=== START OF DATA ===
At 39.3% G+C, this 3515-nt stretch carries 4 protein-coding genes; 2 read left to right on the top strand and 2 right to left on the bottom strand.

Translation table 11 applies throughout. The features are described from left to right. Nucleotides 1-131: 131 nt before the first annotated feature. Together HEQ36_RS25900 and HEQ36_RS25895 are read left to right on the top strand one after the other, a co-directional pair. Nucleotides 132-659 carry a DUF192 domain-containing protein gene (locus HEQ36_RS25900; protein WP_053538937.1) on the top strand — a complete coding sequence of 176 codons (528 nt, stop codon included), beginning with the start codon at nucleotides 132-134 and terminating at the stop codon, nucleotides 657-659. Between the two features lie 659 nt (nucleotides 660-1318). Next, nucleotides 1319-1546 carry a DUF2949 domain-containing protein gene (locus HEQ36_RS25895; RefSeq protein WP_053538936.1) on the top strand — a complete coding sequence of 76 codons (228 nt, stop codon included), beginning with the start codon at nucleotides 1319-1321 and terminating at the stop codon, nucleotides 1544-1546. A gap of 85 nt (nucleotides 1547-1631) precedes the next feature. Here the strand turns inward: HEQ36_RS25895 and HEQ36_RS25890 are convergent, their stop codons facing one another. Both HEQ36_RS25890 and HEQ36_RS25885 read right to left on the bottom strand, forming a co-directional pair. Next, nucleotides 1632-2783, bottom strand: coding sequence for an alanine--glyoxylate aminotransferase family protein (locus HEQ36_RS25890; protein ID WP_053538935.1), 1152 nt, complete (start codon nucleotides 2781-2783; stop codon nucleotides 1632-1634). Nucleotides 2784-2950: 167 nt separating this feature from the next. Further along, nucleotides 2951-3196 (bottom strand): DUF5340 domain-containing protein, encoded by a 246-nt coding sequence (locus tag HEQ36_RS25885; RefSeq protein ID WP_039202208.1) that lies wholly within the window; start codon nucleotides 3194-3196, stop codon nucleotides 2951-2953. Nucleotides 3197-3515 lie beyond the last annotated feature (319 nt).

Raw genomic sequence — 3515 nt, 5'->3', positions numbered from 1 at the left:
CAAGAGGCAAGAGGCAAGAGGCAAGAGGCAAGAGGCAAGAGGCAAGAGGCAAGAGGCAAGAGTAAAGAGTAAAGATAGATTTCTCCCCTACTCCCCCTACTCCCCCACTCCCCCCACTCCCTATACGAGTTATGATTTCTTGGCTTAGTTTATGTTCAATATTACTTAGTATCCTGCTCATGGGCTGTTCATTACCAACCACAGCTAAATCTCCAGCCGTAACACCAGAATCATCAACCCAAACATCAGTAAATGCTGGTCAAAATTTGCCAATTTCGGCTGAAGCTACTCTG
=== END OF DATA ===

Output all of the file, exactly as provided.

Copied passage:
At 39.3% G+C, this 3515-nt stretch carries 4 protein-coding genes; 2 read left to right on the top strand and 2 right to left on the bottom strand.

Translation table 11 applies throughout. The features are described from left to right. Nucleotides 1-131: 131 nt before the first annotated feature. Together HEQ36_RS25900 and HEQ36_RS25895 are read left to right on the top strand one after the other, a co-directional pair. Nucleotides 132-659 carry a DUF192 domain-containing protein gene (locus HEQ36_RS25900; protein WP_053538937.1) on the top strand — a complete coding sequence of 176 codons (528 nt, stop codon included), beginning with the start codon at nucleotides 132-134 and terminating at the stop codon, nucleotides 657-659. Between the two features lie 659 nt (nucleotides 660-1318). Next, nucleotides 1319-1546 carry a DUF2949 domain-containing protein gene (locus HEQ36_RS25895; RefSeq protein WP_053538936.1) on the top strand — a complete coding sequence of 76 codons (228 nt, stop codon included), beginning with the start codon at nucleotides 1319-1321 and terminating at the stop codon, nucleotides 1544-1546. A gap of 85 nt (nucleotides 1547-1631) precedes the next feature. Here the strand turns inward: HEQ36_RS25895 and HEQ36_RS25890 are convergent, their stop codons facing one another. Both HEQ36_RS25890 and HEQ36_RS25885 read right to left on the bottom strand, forming a co-directional pair. Next, nucleotides 1632-2783, bottom strand: coding sequence for an alanine--glyoxylate aminotransferase family protein (locus HEQ36_RS25890; protein ID WP_053538935.1), 1152 nt, complete (start codon nucleotides 2781-2783; stop codon nucleotides 1632-1634). Nucleotides 2784-2950: 167 nt separating this feature from the next. Further along, nucleotides 2951-3196 (bottom strand): DUF5340 domain-containing protein, encoded by a 246-nt coding sequence (locus tag HEQ36_RS25885; RefSeq protein ID WP_039202208.1) that lies wholly within the window; start codon nucleotides 3194-3196, stop codon nucleotides 2951-2953. Nucleotides 3197-3515 lie beyond the last annotated feature (319 nt).

Raw genomic sequence — 3515 nt, 5'->3', positions numbered from 1 at the left:
CAAGAGGCAAGAGGCAAGAGGCAAGAGGCAAGAGGCAAGAGGCAAGAGGCAAGAGGCAAGAGTAAAGAGTAAAGATAGATTTCTCCCCTACTCCCCCTACTCCCCCACTCCCCCCACTCCCTATACGAGTTATGATTTCTTGGCTTAGTTTATGTTCAATATTACTTAGTATCCTGCTCATGGGCTGTTCATTACCAACCACAGCTAAATCTCCAGCCGTAACACCAGAATCATCAACCCAAACATCAGTAAATGCTGGTCAAAATTTGCCAATTTCGGCTGAAGCTACTCTG